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Heroes without capes: Getting to know the Walker Church Fire Department

April 23, 2021 - 00:00
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    Firefighters perform a training drill at the burn building located behind the fire department. CONTRIBUTED
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    Firefighters from Walker Church and other departments train on the Jaws of Life tool that allows them to remove people trapped in cars following an accident.
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    Jeff Vredenburgh and Todd Anthony fight a fire.
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    A view of the Walker Church Fire Department.
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    Inside the newest fire truck shows the gear and seats that the firefighters use when off to an emergency. They have 60 seconds to get into the gear, including breathing apparatus.
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    Water is sprayed from the two fire boats on Lake Oconee.
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    Jeff Vredenburgh and Todd Anthony after the fire.

According to one dictionary, a hero is a person noted for courageous acts of nobility, someone with special achievements, abilities or personal qualities and regarded as a role model.

A hero is someone who often puts his own life at risk for the greater good of others.

It is this writer’s opinion that firefighters suit this description to perfection, including those at Walker Church Fire Department.

It is well known that firefighters put out fires and respond to emergencies, are extensively trained in their duties, and rescue people and animals from dangerous situations.

In the “fire world,” fire trucks are known as “apparatus.” Walker Church Fire Department has one that carries 3,000 gallons of water, another 1,500 gallons and the third, 1,000 gallons. The trucks can then be filled on site by other tankers, thus ensuring a constant flow of water. They also have a supply of hoses totaling 2,000 feet. The hoses are anywhere from three to five inches in diameter.

Of the two fire water boats that are operated by this fire department, one pumps 2,200 gallons per minute and the other over 500 gallons a minute to extinguish a boat fire or a shore fire.

Fire departments are usually the primary agency that responds to an emergency involving hazardous materials. Under the command of Chief Bryon Lombard, the Walker Church firefighters respond on an “all-hazards” basis. This means that instead of just house/structure fires, they also respond to grass and woods, vehicle and boat fires as well as rescue calls for dogs in wells, lost persons and vehicle collisions. They use “Jaws of Life” to get free people who are trapped and also answer HazMat calls. Lombard and firefighter Bob Welsh are fully trained HazMat technicians.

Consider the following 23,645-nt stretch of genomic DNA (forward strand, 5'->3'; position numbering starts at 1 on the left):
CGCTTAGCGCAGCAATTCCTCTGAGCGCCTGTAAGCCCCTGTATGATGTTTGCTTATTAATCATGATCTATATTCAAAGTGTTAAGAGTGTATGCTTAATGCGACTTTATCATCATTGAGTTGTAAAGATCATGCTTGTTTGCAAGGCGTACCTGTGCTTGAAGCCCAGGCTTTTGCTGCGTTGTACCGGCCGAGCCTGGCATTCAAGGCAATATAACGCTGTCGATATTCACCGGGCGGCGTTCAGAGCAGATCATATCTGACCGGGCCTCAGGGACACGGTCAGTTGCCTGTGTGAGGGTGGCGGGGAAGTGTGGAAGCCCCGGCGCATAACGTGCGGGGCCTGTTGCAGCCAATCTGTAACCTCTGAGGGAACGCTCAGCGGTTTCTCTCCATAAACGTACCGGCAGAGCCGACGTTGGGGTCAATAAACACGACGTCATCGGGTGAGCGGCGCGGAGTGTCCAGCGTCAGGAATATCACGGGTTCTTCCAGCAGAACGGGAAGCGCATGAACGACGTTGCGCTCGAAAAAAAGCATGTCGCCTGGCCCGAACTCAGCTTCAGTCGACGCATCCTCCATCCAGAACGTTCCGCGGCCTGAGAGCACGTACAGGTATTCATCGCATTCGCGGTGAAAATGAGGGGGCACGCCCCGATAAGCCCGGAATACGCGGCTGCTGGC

Several members are EMT Intermediates and EMT paramedics so they also respond to medical calls. And last but not least, they are busy during hazardous weather dealing with downed trees and power lines, flooded roads and so much more.

There are 10 fire stations in Greene County that cover a primary response area, and all 10 will respond whenever needed within the County. The Walker Church Fire Department covers the Walker Church and Harbor Club areas primarily.

Two drills are performed each month and training is usually done with other departments.

For protection, firefighters wear and carry protective and self-rescue equipment at all times. A self-contained breathing apparatus (SCBA) delivers air to the firefighter through a full facemask and protects against smoke inhalation, toxic fumes and super-heated gases. To become certified, you must be able to get into standard gear, including breathing apparatus and breathing air in 60 seconds.

The ‘custom’ pumper truck seats six people in full gear, but usually the trucks are sent out with one person in order to get them en route quickly rather than waiting for others to arrive. The trend at the present time is for three to five departments respond to emergencies to ensure enough personnel are on scene.

Greater than 70 percent of the firefighters in Georgia and across the country are volunteers. Two of the Walker Church Fire Department are full time firefighters in Gwinnett County and these two men live in Greensboro and volunteer at Walker Church. The norm for firefighters is 24 hours on call and 48 hours off.

Chief Lombard explained that as volunteers, firefighters routinely interact with people who don’t know that they are indeed volunteers and not on a salary, so during an emergency, they show up in their everyday attire instead of fire gear. Lombard said these are people who have been at work or with their families and not at the fire house when the call comes in, but they will always be there when most needed. He noted that these brave men and women are usually engaged in some way daily in the fire department.

The Walker Church Fire Department encourages anyone interested in volunteering to just start attending the drills that are held on the first and third Wednesday of every month, beginning at 6 p.m. Anyone interested may call the Chief at 706-347-0947 or email

So keep in mind that local brave firefighters save more than homes, they save hearts, memories and dreams. Special thanks to the Walker Church Fire Department - Chief Bryon Lombard, Bob Welsh, Eddie Simms, Jeff Vredenburgh, Jim Pound and Todd Anthony.